The summit of Rattlesnake Mountain would be open to the public under legislation introduced by Rep. Doc Hastings, R-Wash.
He introduced identical legislation in May 2010, which failed to advance to a House committee for consideration.
But this time he is introducing the bill as chairman of the House Natural Resources Committee, the committee that will consider the legislation.
The public has not been allowed routine access to the top of the 3,600-foot-elevation mountain, the highest point in the Mid-Columbia, since the Hanford nuclear reservation was formed during World War II.
"As I have said before, people are permitted to scale the top of Mount Rainier, and they should be allowed to the summit of Rattlesnake Mountain," Hastings said in a statement.
Now the U.S. Fish and Wildlife Service prohibits public access to the top of Rattlesnake Mountain. Much of the mountain is part of the security perimeter around Hanford and was included in the Hanford Reach National Monument formed in 2000 and managed by Fish and Wildlife.
A 15-year management plan for the monument approved in 2008 keeps most of the Rattlesnake Mountain area off limits. Concerns include the steep and deteriorating one-lane road to the top that was constructed for military access during the Cold War.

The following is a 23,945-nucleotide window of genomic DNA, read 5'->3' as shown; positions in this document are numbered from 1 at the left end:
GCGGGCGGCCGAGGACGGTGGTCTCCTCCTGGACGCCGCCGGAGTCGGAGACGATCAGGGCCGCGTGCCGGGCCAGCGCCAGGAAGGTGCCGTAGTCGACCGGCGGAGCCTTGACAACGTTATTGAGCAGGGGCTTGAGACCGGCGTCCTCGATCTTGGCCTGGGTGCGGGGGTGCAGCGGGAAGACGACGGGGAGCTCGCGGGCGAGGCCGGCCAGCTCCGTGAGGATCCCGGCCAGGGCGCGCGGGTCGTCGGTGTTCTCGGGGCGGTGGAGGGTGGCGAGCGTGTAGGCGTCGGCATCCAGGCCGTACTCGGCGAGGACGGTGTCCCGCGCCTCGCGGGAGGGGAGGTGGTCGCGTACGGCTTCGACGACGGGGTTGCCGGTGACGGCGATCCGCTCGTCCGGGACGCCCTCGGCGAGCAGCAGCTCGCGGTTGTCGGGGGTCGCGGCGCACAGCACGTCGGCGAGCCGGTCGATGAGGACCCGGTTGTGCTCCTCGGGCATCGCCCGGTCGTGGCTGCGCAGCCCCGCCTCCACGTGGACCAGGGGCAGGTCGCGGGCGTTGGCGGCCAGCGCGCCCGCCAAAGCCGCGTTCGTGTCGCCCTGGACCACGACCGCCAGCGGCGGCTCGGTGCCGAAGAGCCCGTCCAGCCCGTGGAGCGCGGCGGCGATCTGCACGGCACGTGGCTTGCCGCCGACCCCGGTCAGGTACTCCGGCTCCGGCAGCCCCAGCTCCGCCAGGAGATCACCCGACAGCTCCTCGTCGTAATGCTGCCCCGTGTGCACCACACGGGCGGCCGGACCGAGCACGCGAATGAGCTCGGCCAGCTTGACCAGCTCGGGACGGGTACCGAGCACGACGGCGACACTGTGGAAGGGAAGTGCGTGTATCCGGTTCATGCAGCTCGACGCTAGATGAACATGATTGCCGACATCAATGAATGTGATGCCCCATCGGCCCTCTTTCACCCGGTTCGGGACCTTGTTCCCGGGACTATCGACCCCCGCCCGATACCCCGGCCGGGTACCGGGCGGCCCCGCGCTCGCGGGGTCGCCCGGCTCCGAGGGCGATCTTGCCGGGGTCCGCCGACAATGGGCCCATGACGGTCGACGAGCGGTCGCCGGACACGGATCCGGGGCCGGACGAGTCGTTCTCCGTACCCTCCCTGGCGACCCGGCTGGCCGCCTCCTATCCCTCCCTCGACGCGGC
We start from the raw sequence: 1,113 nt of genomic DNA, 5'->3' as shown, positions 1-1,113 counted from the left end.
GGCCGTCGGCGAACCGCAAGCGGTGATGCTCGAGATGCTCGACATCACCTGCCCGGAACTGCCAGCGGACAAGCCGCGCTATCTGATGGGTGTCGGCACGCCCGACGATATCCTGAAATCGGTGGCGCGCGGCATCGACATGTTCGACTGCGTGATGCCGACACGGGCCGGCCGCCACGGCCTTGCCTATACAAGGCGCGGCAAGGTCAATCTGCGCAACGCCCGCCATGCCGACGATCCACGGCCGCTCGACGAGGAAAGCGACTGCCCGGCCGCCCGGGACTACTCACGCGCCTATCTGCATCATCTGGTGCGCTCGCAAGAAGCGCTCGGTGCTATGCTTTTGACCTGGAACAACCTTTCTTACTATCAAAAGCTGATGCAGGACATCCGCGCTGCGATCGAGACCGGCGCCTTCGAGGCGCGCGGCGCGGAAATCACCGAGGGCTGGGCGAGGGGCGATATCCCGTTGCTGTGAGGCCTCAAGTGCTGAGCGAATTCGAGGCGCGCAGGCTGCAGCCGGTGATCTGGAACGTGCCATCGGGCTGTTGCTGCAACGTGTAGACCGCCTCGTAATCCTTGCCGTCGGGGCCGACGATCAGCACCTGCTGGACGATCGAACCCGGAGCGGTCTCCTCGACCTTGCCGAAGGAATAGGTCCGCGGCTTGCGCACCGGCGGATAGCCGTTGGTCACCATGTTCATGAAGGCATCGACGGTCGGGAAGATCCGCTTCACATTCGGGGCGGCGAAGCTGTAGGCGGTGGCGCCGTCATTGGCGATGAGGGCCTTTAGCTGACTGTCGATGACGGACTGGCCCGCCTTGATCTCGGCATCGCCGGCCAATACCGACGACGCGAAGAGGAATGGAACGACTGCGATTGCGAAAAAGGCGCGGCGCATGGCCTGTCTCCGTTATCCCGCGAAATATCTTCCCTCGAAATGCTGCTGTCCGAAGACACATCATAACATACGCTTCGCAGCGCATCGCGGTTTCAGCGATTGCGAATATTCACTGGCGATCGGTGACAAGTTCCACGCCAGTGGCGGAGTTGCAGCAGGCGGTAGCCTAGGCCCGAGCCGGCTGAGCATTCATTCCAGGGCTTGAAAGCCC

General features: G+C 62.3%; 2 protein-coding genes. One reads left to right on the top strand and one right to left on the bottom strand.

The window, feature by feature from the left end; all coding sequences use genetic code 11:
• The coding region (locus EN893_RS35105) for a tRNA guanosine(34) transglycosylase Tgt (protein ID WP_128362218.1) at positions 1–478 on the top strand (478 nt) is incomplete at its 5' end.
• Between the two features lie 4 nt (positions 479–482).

In addition, Fish and Wildlife also is concerned about protecting the top of the mountain. Winds blow up to 100 mph there and only a thin layer of soil covers the rock, but plants grow there that have adapted to the ecosystem.
The mountain top also is historically and culturally important to area tribes, and the Department of Energy has had most of the structures on top of the mountain removed since 2008.
However, Hastings said that the entire Hanford Reach National Monument is best seen by the sweeping view from the top of the mountain.
"Since the public owns these lands, everyone should have access to them and the opportunity to enjoy the sights from the summit of Rattlesnake Mountain," he said.
His bill, The Rattlesnake Mountain Public Access Act, does not dictate how and when public access occurs, but does mandate that access be permitted.
It would require the secretary of the interior to provide access to the summit for education, recreational, historical, scientific, cultural and other purposes. Access would be by motor vehicle, on foot and other nonmotorized transportation, such as bicycles.
The bill would allow the interior secretary to enter into agreements with state and local government and other entities for purposes such as organizing and leading tours. It also would allow cooperative agreements for maintenance of an access road to the summit.
The legislation is particularly important after the events of last fall, Hastings said. Then Fish and Wildlife announced it would allow two public tours, but canceled them five days before they would have occurred.
The agency said then that it had learned it needed to comply with the National Historic Preservation Act, including consulting with the tribes and coordinating with the State Historic Preservation Office, even though the tours were addressed in the monument's management plan.
-- Annette Cary: 582-1533; firstname.lastname@example.org